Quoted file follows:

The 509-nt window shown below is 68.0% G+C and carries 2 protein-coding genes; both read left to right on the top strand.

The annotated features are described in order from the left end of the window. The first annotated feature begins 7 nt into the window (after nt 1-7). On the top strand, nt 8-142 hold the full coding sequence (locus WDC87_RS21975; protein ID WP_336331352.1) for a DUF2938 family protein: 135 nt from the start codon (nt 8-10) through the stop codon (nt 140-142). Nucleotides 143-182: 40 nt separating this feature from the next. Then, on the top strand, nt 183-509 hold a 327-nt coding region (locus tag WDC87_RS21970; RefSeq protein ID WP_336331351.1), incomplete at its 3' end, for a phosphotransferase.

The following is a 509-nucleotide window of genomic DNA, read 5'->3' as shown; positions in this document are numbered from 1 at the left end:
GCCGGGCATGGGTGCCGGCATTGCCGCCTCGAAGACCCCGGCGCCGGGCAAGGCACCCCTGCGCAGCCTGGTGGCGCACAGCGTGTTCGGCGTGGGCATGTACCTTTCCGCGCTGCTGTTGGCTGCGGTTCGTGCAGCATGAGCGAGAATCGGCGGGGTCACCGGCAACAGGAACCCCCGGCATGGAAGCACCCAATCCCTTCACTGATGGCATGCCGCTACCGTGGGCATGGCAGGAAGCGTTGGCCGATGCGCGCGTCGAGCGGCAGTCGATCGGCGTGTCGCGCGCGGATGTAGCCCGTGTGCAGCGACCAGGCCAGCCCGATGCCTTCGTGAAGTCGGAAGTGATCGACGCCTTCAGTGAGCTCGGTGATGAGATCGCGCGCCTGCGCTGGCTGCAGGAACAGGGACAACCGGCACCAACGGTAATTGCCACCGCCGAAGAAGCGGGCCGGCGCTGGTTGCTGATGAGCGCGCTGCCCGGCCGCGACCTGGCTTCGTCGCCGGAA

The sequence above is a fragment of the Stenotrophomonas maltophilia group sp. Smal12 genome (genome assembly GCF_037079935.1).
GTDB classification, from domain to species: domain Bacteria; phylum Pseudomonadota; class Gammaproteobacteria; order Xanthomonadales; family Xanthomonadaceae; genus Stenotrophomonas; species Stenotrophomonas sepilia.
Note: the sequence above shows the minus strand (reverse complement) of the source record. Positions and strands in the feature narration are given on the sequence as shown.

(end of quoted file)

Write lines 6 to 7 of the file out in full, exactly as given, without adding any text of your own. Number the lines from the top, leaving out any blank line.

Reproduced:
GTDB classification, from domain to species: domain Bacteria; phylum Pseudomonadota; class Gammaproteobacteria; order Xanthomonadales; family Xanthomonadaceae; genus Stenotrophomonas; species Stenotrophomonas sepilia.
Note: the sequence above shows the minus strand (reverse complement) of the source record. Positions and strands in the feature narration are given on the sequence as shown.